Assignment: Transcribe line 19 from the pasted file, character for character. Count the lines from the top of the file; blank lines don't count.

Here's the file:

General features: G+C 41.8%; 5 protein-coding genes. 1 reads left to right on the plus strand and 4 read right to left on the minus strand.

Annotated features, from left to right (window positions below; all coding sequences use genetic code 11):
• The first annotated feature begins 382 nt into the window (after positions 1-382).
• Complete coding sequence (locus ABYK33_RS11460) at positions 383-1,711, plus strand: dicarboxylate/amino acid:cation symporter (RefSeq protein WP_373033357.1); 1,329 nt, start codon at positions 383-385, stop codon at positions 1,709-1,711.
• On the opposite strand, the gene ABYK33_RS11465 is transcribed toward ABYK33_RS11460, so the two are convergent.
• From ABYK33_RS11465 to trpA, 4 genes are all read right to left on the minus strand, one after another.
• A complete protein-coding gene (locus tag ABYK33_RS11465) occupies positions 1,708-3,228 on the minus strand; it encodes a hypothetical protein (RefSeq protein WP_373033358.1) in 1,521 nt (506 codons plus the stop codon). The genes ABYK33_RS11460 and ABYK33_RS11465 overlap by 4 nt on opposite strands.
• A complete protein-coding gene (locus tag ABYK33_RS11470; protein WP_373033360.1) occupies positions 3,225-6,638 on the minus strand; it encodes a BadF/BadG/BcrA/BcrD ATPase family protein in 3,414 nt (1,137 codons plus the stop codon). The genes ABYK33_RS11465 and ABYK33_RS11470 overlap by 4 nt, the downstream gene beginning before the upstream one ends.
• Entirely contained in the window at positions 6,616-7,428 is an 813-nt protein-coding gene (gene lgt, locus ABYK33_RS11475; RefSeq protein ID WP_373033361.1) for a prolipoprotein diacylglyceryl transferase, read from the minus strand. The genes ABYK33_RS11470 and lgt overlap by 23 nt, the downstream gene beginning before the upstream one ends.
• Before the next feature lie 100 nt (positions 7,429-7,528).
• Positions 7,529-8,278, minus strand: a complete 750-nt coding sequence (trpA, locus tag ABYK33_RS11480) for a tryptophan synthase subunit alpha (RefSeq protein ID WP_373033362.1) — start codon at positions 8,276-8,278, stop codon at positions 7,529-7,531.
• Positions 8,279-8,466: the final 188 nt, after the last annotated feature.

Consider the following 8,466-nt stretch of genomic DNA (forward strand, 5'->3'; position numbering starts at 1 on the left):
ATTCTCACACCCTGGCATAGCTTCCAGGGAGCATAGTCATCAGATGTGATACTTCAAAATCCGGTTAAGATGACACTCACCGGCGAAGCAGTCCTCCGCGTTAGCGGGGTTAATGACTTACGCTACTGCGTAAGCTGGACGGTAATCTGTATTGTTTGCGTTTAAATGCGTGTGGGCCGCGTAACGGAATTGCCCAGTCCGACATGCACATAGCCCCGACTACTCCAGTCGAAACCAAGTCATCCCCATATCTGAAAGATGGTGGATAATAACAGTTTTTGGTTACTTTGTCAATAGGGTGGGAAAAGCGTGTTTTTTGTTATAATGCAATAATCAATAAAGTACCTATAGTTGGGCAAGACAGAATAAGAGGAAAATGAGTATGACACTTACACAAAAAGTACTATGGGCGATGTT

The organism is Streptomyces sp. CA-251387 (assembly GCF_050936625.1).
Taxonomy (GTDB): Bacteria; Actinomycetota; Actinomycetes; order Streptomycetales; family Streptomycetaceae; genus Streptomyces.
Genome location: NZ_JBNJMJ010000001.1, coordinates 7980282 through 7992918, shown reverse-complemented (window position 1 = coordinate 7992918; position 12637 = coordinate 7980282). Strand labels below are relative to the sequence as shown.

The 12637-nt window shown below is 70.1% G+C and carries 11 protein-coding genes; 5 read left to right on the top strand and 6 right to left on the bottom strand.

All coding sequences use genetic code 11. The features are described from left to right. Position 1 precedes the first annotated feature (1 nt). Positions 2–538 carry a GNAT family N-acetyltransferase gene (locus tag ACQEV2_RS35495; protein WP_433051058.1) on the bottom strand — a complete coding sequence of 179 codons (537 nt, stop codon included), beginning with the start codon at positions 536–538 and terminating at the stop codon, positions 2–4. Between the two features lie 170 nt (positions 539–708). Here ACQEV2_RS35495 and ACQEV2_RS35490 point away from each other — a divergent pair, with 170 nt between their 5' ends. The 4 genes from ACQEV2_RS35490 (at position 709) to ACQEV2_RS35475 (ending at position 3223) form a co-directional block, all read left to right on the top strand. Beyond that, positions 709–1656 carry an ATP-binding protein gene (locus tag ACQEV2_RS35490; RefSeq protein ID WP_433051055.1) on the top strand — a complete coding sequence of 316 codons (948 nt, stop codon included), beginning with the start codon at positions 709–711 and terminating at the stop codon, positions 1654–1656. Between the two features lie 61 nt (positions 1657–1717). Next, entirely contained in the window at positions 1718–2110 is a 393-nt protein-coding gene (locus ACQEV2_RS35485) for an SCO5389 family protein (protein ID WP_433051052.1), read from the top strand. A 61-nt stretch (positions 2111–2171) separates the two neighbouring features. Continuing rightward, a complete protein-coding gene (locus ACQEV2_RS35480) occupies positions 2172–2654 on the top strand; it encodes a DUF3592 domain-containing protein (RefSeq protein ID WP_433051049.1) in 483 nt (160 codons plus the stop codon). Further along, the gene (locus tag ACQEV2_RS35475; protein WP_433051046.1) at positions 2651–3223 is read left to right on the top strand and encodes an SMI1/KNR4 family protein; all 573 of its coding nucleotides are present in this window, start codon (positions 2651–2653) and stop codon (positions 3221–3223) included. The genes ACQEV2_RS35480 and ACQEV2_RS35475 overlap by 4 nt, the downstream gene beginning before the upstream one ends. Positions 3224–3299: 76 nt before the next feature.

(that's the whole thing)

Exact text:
All coding sequences use genetic code 11. The features are described from left to right. Position 1 precedes the first annotated feature (1 nt). Positions 2–538 carry a GNAT family N-acetyltransferase gene (locus tag ACQEV2_RS35495; protein WP_433051058.1) on the bottom strand — a complete coding sequence of 179 codons (537 nt, stop codon included), beginning with the start codon at positions 536–538 and terminating at the stop codon, positions 2–4. Between the two features lie 170 nt (positions 539–708). Here ACQEV2_RS35495 and ACQEV2_RS35490 point away from each other — a divergent pair, with 170 nt between their 5' ends. The 4 genes from ACQEV2_RS35490 (at position 709) to ACQEV2_RS35475 (ending at position 3223) form a co-directional block, all read left to right on the top strand. Beyond that, positions 709–1656 carry an ATP-binding protein gene (locus tag ACQEV2_RS35490; RefSeq protein ID WP_433051055.1) on the top strand — a complete coding sequence of 316 codons (948 nt, stop codon included), beginning with the start codon at positions 709–711 and terminating at the stop codon, positions 1654–1656. Between the two features lie 61 nt (positions 1657–1717). Next, entirely contained in the window at positions 1718–2110 is a 393-nt protein-coding gene (locus ACQEV2_RS35485) for an SCO5389 family protein (protein ID WP_433051052.1), read from the top strand. A 61-nt stretch (positions 2111–2171) separates the two neighbouring features. Continuing rightward, a complete protein-coding gene (locus ACQEV2_RS35480) occupies positions 2172–2654 on the top strand; it encodes a DUF3592 domain-containing protein (RefSeq protein ID WP_433051049.1) in 483 nt (160 codons plus the stop codon). Further along, the gene (locus tag ACQEV2_RS35475; protein WP_433051046.1) at positions 2651–3223 is read left to right on the top strand and encodes an SMI1/KNR4 family protein; all 573 of its coding nucleotides are present in this window, start codon (positions 2651–2653) and stop codon (positions 3221–3223) included. The genes ACQEV2_RS35480 and ACQEV2_RS35475 overlap by 4 nt, the downstream gene beginning before the upstream one ends. Positions 3224–3299: 76 nt before the next feature.